If you can't get enough of Matt Garza commenting about the Orioles, well, here's another one for you.

Garza, the outstanding and outspoken Rays pitcher, didn't take kindly Saturday to what Luke Scott had to say Friday in response to what Garza said earlier this week.


OK, quick rewind.

Before Friday's game, Garza said he was extra motivated to beat the Orioles, who pounded Garza for seven runs, including three consecutive homers, in their previous meeting in July. Garza said, among other things, that he was going to "shove it down" their throats on Friday.

Well, he allowed one run in 5 2/3 innings and won the game. Afterward, Luke Scott, who had hit two homers in that July game against Garza, was asked about Garza's comments. And Scott, a devout Christian, quoted scripture:

"He said what he said and he backed it up. He did a good job for his team, but don't let it bite you in the butt," Scott said about Garza. "If you let your head get big in anything in life, like I said, it's, "Proverbs 3:34. 'God opposes the proud but gives grace to the humble.' Your time is coming if you think that life is going to be like that. Your time is coming and it's not going to be fun."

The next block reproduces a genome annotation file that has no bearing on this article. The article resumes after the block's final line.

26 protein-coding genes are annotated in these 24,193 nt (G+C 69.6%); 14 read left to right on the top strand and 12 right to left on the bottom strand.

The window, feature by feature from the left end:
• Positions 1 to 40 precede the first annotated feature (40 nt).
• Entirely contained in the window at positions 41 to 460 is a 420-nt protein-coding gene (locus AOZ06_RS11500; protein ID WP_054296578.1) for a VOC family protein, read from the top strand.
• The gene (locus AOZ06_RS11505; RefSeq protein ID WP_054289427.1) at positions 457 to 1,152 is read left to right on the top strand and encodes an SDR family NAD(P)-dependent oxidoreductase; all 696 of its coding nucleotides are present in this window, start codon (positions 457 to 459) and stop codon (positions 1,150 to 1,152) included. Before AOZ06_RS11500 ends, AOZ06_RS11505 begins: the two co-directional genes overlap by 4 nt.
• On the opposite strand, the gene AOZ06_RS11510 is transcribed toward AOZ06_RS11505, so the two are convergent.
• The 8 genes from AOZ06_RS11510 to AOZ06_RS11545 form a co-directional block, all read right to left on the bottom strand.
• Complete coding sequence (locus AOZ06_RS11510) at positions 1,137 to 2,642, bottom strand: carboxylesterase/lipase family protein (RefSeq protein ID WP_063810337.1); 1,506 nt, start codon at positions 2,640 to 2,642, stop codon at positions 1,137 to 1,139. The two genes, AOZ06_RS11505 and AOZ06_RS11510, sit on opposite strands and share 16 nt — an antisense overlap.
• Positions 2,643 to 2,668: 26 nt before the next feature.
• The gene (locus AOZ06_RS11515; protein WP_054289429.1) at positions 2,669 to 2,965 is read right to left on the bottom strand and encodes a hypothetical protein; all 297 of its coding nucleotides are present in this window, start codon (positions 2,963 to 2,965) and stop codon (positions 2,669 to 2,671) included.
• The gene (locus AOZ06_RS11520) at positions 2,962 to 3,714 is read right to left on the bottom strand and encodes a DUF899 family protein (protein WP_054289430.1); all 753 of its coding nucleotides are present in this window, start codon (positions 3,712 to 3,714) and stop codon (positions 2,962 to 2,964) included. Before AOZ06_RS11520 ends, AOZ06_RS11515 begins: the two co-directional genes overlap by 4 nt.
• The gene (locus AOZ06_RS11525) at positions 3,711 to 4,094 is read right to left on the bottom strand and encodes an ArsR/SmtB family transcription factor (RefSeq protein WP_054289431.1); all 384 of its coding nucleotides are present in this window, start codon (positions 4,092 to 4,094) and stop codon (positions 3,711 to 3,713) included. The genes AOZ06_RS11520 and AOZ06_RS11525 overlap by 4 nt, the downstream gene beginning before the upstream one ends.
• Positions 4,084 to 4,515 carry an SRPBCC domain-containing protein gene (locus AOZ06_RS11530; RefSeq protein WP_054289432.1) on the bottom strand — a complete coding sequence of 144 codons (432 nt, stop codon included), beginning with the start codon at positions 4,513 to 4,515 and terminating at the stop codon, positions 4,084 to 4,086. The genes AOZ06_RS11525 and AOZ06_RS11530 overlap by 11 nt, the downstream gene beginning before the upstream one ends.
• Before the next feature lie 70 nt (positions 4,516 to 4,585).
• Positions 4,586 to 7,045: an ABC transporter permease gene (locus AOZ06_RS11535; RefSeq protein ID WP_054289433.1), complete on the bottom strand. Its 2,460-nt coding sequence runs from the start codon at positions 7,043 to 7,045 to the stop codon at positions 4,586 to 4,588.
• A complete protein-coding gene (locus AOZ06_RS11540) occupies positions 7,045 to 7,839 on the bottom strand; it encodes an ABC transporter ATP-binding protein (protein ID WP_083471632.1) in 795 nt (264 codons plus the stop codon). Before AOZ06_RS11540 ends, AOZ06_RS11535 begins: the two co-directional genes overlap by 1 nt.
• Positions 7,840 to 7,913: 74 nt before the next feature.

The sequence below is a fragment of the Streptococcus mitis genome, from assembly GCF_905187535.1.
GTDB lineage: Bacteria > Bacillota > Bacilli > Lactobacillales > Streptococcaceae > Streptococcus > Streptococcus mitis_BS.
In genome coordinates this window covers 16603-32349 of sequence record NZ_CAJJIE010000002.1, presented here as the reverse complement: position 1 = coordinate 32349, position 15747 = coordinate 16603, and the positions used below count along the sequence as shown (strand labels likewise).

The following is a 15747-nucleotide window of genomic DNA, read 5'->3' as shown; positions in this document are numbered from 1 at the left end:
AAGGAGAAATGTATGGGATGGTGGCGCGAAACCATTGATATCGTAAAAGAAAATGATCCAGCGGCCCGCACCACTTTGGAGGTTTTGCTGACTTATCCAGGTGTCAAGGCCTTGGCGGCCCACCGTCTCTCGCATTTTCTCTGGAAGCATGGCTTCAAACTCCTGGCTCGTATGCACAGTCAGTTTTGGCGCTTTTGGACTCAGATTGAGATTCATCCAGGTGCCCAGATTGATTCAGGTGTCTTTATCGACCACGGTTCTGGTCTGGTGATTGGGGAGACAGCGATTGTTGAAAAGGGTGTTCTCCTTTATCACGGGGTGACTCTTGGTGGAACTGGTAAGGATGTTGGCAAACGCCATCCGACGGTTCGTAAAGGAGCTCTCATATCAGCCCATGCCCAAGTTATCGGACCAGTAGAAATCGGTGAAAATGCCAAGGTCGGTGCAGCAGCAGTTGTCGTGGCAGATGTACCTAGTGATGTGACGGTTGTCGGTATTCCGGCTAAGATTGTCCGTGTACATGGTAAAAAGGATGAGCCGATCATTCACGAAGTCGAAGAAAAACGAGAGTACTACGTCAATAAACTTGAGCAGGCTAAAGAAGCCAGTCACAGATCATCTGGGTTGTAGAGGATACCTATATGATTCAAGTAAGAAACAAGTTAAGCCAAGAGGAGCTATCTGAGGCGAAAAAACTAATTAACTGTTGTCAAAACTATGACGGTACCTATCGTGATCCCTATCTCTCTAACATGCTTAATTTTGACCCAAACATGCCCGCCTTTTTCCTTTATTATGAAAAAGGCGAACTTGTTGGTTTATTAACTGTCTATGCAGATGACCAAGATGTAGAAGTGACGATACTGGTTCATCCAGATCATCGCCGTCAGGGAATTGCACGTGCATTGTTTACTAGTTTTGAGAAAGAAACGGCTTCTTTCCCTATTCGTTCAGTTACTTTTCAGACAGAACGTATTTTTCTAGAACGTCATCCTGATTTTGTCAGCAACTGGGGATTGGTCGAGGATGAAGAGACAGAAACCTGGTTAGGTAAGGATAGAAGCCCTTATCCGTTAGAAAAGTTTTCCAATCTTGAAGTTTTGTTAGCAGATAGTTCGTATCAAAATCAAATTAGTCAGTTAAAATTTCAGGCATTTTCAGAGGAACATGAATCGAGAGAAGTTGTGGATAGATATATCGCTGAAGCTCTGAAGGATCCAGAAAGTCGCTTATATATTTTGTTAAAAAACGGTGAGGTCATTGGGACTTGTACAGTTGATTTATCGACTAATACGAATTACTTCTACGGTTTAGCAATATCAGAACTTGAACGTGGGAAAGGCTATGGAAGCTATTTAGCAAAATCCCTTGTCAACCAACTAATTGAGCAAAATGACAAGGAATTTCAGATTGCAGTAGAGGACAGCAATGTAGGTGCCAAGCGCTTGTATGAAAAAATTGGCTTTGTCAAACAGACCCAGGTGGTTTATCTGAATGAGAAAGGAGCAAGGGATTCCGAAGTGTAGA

On Saturday, Garza talked to St. Petersburg Times' beat writer Marc Topkin, and wasn't pleased that the Bible was used against him – and by the demonstrative Scott.

"To each his own interpretation; that's what the Bible is. I'm a Christian too; a Catholic Christian. He's throwing something in that shouldn't even be allowed to be brought in,'' Garza said. "That's a topic where you don't ever bring that up. …

"My feeling is that God has a lot better things to worry about than if I'm going to throw a strike on a certain pitch. A lot of other things. I'd rather (Scott) not bring it up.''

Garza also talked about Scott being hypocritical in the humility game, since Scott goes through an elaborate celebration after each homer, which includes a double point to the sky after crossing the plate, a hug of the batter on-deck and a frenzied hand-slapping routine with Felix Pie.

"It's the same thing, where you're showing up the other guy,'' Garza said. "The game's gone that far to where it's acceptable. It's just what it is."

Here's a link to Topkin's blog.